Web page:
Return to the Old House Forum | Post a Follow-Up

 o
Interior transom windows

Posted by harmonyhill (My Page) on
Wed, Oct 23, 13 at 22:12

In our 110 year old renovation house, we have replaced 14 interior transom window frames. Prior owners had installed dropped acoustic ceilings and pulled out or boarded up the original transoms. We have no record of what the original glass might have looked like.

Can anyone tell us what the style would have been in the Mid-Atlantic region/Western PA around 1900? We were going to have clear leaded glass windows made, then considered stained glass, then my MIL said there used to be a covering put on plain glass to keep light glare out of the rooms at night when the hall lights are turned on, mostly on the second story.

Any ideas are appreciated. We also will be doing the same on the exterior transom and we're thinking stained glass would be appropriate there.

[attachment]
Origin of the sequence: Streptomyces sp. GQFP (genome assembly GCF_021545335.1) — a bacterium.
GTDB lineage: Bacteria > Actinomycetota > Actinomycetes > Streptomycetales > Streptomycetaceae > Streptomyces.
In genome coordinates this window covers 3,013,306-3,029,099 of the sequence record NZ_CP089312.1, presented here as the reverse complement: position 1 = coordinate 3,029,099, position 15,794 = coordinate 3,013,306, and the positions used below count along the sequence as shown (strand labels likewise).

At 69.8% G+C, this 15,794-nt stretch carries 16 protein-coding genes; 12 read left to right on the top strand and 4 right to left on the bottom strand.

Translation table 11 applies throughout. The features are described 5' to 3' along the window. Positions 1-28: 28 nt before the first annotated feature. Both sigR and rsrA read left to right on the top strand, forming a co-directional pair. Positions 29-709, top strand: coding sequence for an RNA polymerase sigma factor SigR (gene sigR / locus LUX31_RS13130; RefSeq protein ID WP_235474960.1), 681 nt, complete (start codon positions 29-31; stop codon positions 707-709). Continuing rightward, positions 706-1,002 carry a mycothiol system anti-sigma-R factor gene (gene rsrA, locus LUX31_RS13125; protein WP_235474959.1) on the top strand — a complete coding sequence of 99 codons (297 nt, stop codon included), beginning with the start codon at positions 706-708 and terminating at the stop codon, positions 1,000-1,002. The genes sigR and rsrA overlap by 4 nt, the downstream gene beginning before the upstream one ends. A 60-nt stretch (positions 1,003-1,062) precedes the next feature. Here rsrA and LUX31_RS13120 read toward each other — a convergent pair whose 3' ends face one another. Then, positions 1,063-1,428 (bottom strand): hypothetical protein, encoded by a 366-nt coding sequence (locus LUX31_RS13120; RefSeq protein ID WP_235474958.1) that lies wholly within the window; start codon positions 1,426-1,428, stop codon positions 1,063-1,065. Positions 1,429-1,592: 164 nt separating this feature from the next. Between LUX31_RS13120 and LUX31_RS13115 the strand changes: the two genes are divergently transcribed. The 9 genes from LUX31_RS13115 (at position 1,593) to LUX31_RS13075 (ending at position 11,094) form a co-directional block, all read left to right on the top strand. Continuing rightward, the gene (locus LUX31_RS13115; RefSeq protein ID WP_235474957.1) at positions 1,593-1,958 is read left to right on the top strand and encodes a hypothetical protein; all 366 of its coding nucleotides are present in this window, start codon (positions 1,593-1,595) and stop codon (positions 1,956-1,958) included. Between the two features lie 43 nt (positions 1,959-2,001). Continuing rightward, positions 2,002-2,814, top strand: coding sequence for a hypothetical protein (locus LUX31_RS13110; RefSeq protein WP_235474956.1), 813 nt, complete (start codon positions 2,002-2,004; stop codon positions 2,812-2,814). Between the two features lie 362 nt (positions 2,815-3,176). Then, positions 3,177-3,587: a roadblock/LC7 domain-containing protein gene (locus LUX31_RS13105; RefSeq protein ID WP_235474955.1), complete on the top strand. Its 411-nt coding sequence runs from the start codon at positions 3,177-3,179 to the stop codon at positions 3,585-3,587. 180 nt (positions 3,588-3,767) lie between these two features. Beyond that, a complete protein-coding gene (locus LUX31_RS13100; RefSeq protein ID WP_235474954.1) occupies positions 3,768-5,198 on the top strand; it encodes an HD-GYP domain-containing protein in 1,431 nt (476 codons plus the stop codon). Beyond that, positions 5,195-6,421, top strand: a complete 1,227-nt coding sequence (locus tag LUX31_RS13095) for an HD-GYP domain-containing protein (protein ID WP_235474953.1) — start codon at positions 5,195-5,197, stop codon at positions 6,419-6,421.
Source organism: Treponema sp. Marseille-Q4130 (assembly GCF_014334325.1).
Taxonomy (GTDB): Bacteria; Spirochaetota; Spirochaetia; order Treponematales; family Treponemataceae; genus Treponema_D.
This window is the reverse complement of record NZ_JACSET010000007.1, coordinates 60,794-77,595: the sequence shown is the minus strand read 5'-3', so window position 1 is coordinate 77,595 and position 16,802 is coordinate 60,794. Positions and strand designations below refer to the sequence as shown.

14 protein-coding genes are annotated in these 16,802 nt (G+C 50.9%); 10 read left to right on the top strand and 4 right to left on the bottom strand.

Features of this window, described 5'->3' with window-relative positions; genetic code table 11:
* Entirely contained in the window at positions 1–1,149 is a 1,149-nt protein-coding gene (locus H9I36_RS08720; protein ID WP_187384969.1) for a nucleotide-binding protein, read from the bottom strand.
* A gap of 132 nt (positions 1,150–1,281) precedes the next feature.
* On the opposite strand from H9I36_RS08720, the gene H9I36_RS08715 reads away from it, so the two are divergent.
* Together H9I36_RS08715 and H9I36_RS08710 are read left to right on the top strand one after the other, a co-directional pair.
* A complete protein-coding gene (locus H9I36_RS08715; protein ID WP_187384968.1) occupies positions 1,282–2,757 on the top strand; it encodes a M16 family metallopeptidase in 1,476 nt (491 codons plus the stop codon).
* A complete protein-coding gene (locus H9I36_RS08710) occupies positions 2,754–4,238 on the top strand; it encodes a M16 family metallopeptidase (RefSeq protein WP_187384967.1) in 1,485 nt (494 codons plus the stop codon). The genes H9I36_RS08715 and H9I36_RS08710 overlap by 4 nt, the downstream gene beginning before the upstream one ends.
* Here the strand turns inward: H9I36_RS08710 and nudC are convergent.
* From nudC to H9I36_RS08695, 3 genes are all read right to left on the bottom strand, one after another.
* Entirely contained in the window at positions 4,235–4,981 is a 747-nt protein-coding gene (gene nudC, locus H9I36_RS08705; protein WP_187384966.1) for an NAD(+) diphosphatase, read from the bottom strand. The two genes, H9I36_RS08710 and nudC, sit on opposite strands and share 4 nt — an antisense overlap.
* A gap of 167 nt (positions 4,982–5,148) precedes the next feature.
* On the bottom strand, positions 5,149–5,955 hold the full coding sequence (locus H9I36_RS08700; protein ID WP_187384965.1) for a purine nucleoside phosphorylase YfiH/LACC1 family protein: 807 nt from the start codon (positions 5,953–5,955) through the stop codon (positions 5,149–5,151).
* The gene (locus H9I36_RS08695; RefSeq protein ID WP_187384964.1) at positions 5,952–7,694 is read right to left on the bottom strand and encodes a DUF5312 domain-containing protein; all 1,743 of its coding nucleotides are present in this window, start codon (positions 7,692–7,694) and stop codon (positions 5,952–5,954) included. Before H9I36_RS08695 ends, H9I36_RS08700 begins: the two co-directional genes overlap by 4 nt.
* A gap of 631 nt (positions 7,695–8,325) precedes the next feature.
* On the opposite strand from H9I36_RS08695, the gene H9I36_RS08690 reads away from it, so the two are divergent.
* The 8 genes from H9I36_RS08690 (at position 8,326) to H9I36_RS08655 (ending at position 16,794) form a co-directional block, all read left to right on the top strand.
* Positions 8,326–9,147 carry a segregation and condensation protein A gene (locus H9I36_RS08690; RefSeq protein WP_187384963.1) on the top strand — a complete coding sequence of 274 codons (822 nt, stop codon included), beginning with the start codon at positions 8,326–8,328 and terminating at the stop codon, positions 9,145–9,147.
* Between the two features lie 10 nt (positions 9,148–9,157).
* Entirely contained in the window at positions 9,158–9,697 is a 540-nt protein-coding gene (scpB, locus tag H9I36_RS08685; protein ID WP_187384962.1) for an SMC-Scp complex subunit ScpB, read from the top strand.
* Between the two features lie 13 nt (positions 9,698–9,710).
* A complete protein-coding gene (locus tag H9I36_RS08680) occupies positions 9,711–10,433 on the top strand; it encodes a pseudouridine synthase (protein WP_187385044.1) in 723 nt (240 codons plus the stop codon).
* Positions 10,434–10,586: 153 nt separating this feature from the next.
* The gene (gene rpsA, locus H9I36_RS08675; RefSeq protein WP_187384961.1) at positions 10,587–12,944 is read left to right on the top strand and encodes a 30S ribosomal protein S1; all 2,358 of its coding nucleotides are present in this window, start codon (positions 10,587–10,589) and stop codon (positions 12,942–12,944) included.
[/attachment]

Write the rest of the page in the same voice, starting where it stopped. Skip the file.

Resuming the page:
In this photo, you can see where many doors converge near the kitchen.


Follow-Up Postings:

 o
RE: Interior transom windows

The ones I have seen had clear or frosted glass.

fancier glass would be appropriate for the fancier public areas, but kitchens and bedrooms would have been plainer - except maybe for the master's suite.

Hotel transoms had a pull-down shade.


 o
RE: Interior transom windows

I have one interior transom in my 1913 Midwest home, the bathroom door. It has its original glass and is clear. My living and dining rooms have large bottom sashes and transom-size top sashes. The tops have original stained glass or patterned leaded glass.